A government school in the Bharatpur metropolitan city, the district headquarters of Chitwan in southern Nepal, has been teaching dozens of nursery students forcing them to sit on the floor for years.
The Rastriya Basic School administration says it does not have sufficient rooms for the lower-grade kids. “That is why, the students who come in clean clothes in the morning go back home covered in dust in the afternoon,” informs the school principal Dhir Bahadur Thapa.
The school located in ward number 4 of the metropolitan city has over 200 students in total. The school building was constructed in the late 1960s, and it is already in a dilapidated state now. The plaster on the ceiling has begun to flake off and the walls have several cracks. “The teachers and students always fear if the flakes hit and injure them,” Thapa says.
The school has classes up to the seventh grade, but the government has allocated only three teachers. The school has recruited four others on its own, but paying them has been very difficult, complaints the principal.
Local government’s apathy
The school management committee chairman and local community leader Tikaram Sapkota says the school has been collecting low fees from students and donations from good Samaritans to pay these additional teachers. “But, the payment is peanuts. I feel sad that we have requested them to support us.”
Until last year, there were five teachers paid by the government, but the city government transferred two of them citing the low number of students. But, this year, the number of students has gone up and the school has urged the city officials to make the teachers available. But, the government did not heed, informs Sapkota.
“The city government did not support us in reconstructing this old building probably because we did not have access to powerful politicians. We could not intimidate the city officials,” he laments.
Lawmaker Bijaya Subedi who represents this constituency to the Bagmati Provincial Assembly also thinks the school’s miserable condition is a result of the distribution of the development budget on the basis of political access and lobbying, not the need.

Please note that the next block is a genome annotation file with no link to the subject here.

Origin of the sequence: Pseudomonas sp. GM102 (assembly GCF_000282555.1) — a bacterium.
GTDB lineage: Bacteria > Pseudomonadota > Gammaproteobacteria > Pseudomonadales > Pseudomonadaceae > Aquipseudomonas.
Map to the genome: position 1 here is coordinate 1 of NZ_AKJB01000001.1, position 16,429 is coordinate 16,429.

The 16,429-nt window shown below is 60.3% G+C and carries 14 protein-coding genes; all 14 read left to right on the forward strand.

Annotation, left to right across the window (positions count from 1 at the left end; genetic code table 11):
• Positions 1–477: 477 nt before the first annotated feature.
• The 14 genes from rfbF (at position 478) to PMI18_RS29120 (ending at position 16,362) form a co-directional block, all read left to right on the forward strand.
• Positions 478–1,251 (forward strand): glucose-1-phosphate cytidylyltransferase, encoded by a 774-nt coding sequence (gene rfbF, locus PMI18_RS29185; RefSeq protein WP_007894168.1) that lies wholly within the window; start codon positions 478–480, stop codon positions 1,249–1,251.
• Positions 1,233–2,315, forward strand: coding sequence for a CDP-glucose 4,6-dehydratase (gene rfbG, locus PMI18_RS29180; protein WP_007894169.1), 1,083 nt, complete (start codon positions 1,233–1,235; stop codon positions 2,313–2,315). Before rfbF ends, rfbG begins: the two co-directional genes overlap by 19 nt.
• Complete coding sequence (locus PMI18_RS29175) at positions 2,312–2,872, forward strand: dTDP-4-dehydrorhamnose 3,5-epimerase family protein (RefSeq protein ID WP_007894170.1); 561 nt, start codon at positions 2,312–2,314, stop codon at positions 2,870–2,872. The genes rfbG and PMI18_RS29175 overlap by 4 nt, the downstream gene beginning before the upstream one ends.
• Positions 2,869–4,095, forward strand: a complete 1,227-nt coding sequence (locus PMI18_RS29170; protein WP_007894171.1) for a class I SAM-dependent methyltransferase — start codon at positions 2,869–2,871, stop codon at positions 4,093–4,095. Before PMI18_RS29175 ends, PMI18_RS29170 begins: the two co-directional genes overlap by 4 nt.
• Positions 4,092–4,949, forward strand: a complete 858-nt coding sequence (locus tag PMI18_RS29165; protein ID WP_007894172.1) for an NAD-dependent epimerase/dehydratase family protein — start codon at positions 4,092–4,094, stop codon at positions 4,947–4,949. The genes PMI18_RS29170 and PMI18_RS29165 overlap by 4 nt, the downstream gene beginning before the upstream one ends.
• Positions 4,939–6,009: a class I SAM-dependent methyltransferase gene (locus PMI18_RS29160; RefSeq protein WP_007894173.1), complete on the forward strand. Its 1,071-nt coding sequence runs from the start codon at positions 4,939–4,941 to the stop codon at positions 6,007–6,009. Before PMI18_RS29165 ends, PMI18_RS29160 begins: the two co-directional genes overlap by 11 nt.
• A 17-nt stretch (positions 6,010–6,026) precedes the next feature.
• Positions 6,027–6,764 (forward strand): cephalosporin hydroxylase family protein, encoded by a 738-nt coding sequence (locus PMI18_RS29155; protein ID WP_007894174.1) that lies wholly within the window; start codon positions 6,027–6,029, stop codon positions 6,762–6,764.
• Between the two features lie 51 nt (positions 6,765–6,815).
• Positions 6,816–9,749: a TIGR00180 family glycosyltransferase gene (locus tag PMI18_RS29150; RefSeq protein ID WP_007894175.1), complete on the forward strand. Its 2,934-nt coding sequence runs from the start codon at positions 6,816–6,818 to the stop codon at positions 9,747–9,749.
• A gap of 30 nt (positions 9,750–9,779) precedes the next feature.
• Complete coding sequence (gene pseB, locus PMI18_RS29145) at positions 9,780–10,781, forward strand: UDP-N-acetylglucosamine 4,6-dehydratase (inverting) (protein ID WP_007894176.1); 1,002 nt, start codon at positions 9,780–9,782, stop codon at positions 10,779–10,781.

He says the city government should prioritise such schools over other development projects.
Subedi informs he has made efforts to allocate Rs 650,000 to construct a two-room building for the school under the President Educational Reform Programme.
Mahendra Paudel, the chief of the education division of the Bharatpur metropolitan city, says the local government is also aware of the problem, adding an amount will be allocated in the annual budget plan next year.
Prosperous temple vs poor school
Just around 200 metres away from the school lies a Navadurga temple that frequently receives donations in different amounts from the locals. But, they rarely visit the school.
“Here live big politicians and social workers. But, a very few of them have thought about saving this school,” Sapkota says, “They are ready give as much money as the temple needs for its beautification, but they are reluctant to help this temple of education.”
Sapkota, nonetheless, says he has been working hard to improve the condition of this school.
“Over 60 members of my family have studied in this school over the decades. But, its condition is miserable now,” he says, “That is why I came here to lead when it did not look like a school, but it is improving now.”
After Sapkota taking over, a barbed fence has been made around the school and new drinking water facilities and toilet have been constructed. Likewise, the school has launched English-medium classes, he says.
Consequently, 53 students from a nearby private school have joined this school recently.